I don't know if Growl's parents named her Growl when she was first born, and the appellation determined her intense love of growling, or if it was a sort of nickname she picked up later, after having demonstrated her proficiency at growling.
However the little purple monster got the name, its an apt one. The star of Judy Horacek's The Story of Growl (Kane/Miller; 2008) loves to growl, moreso than any of the other fun monster activities she gets up to in her castle at the end of Eucalyptus Drive (a castle that looks more like a big, vaguely Mediterranean villa or mansion with a few steeples and towers; it looks like the sort of castle-esque house that little kid might call a castle, even if it doesn't fit the actual definition of a castle.She growls "the whole day, right up until bedtime," the narration tells us, while Horacek's super-simple, flat illustrations consisting of what look like only pen and watercolor show us the Growl—shaped like a bit like an open umbrella, with monster signifiers like horns sharp teeth and a spiny tail—grwoling at the goldfish in the pond or while she brushes her teeth.Her love of growling isn't shared, however, and one day she gets in trouble by growling at her neighbors, surprising and scaring them sufficiently to ruin their teatime. As a result, a huge policeman "made up a special rule" and erected a sign declaring Eucalpytus Drive a no growling zone.This made Growl "the saddest she'd ever been," and while seeing the happy little monster from the cover and early pages of the book reduced to a frowny face scrawled on a listless, droopy monster body, a body incapable of doing anything but lying down in various positions all day, not sleeping at night, and wandering around alone in a house, singing softly to her self "I don't know what to do..." didn't necessarily make me the saddest I've ever been, it still made me pretty sad to see a cute little monster apparently stricken with the life-crippling disease of depression. Luckily, Growl isn't really depressed-depressed, as, despite the familiar symptoms, she does have a pretty good reason for being blue (metaphorically blue; she's purple). And as luck would have it, she's able to demonstrate the use of a a well-timed, loud and scary growl to her neighbors, which solves both her problem and their problem which led to her problem in the first place.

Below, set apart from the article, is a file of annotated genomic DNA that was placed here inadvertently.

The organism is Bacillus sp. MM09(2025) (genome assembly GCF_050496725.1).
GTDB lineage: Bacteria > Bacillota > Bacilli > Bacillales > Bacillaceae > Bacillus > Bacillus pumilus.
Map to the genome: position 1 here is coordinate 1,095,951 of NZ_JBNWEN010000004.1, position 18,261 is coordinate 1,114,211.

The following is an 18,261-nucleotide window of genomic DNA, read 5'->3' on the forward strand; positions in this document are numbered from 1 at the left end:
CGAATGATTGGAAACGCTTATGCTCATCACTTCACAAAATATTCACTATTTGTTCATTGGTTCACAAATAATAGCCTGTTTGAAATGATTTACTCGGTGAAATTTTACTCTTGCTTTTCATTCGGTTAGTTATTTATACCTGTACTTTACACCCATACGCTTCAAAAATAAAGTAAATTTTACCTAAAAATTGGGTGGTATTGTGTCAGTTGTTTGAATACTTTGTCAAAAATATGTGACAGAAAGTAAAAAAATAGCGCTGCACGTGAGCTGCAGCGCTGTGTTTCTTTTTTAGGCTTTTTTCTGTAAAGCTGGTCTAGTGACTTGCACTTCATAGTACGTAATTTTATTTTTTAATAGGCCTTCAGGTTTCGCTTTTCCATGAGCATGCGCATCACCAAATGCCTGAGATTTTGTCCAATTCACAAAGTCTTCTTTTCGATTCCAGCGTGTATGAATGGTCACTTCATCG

That is, it ends happily for everyone, with the main characters all growing a bit and learning to understand one another better.
It's a really nice story, one that seems all the happier because Horacek was able to so devastatingly convey her lead character's moods through simply smiley and frowny faces that transformation from happy to depressed to ecstatic are drastic.
It's a very good argument for simplicity and abstraction. More detailed, realistic art could certainly convey intense emotions, but not as purely as Horacek's few lines did; a Growl with too many lines or body parts, a Growl with weight and gravity and three dimensions and shades and shadows would visually give off more complex emotions, where as a flat little sketch of a monster with smiley and frowny faces expresses pure happiness and pure sadness with palpable effect.
Horacek broke my heart about halfway through this book, so when the happy ending eventually comes, it was such a relief I let out a "Whew!"